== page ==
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South Africa backs gay blood donors – if celibate

Tony Grew August 14, 2006
Blood

70,000 new donors are needed in France each year. (Getty Images)

A compromise has been reached between the South African Blood Service and gay pressure groups over donations.

Previously all gay men who had sex with another man in the last five years were barred from giving blood.

Gay activists had argued this rule was discriminatory, and drew attention to previous restrictions by the service on the grounds of race.

Under new guidelines, due to come into force in October, gay men will be allowed to give blood, as long as they have been celibate for six months.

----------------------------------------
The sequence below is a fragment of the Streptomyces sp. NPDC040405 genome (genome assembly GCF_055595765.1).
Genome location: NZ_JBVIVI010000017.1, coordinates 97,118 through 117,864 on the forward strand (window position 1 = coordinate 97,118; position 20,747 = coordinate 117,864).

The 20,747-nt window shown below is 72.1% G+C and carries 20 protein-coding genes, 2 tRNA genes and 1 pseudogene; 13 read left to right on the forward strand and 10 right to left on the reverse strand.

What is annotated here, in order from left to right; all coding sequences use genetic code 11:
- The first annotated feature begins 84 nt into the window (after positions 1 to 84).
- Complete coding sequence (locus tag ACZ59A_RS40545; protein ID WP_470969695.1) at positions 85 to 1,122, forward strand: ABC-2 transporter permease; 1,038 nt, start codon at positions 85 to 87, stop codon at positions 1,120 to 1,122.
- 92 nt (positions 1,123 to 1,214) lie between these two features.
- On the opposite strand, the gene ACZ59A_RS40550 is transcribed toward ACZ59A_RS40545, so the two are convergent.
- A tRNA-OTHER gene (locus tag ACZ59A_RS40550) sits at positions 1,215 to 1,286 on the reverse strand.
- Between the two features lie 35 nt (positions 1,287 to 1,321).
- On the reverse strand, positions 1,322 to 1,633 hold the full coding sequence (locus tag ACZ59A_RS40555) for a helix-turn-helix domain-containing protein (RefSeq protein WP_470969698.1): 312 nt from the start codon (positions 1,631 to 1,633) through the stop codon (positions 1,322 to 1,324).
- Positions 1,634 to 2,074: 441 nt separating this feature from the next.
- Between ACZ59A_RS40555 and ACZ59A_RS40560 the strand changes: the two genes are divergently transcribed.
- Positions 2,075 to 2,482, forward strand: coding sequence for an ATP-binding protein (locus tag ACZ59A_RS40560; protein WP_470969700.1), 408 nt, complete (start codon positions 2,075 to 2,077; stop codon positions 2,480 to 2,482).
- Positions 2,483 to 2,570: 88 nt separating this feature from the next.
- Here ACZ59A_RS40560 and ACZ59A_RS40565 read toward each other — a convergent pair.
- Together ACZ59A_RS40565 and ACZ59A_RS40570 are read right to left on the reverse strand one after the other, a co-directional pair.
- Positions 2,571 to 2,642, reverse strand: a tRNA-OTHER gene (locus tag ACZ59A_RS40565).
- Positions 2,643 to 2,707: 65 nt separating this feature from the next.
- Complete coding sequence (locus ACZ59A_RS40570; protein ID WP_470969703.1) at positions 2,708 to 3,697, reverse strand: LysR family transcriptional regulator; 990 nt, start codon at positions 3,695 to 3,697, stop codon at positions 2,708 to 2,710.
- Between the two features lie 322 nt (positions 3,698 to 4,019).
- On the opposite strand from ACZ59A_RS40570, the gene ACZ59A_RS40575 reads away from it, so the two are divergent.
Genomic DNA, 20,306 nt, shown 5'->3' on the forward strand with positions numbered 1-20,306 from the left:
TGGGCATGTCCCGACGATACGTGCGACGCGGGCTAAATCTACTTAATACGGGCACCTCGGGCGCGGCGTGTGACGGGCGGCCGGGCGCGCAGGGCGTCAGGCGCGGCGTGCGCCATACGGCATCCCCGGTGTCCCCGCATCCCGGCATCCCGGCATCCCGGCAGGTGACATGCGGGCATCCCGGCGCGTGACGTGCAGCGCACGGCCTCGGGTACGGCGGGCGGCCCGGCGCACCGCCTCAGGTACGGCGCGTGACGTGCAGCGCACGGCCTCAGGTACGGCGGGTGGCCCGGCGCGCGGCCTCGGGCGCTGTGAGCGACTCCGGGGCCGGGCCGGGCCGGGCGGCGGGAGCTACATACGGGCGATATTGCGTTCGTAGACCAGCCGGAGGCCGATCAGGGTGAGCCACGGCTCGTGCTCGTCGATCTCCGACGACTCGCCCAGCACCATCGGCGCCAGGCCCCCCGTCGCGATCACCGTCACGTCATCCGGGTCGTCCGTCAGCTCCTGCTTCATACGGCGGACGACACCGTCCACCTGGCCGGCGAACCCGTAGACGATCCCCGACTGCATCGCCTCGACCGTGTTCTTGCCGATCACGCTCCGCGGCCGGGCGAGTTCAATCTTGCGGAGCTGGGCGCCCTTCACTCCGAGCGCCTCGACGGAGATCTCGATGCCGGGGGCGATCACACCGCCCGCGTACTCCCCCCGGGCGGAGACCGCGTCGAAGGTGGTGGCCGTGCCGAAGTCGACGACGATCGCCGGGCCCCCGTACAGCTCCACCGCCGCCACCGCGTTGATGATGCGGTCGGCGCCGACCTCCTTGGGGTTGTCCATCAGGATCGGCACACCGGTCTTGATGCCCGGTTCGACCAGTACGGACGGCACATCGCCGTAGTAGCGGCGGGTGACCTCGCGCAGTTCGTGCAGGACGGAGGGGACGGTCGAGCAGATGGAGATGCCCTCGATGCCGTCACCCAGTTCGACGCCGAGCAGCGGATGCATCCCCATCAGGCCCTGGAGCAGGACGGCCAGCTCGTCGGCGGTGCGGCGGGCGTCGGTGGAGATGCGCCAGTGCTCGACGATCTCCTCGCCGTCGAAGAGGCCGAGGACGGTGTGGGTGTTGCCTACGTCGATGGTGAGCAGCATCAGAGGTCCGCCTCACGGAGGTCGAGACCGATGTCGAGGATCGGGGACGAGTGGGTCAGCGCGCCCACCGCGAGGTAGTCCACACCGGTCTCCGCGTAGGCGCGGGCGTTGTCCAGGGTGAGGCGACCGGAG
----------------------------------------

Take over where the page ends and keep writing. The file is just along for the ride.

SABS have opted to exclude sexually active gay men until their research into prevalence of HIV in the South African gay community is completed.

In March, PinkNews.co.uk reported that the American Red Cross is lobbying the US government to lift the Department of Health and Human Services’ ban on gay blood donors.

The UK National Blood Service continues to bar gay men from donating blood, arguing that risk prevention and not prejudice is behind their stance.

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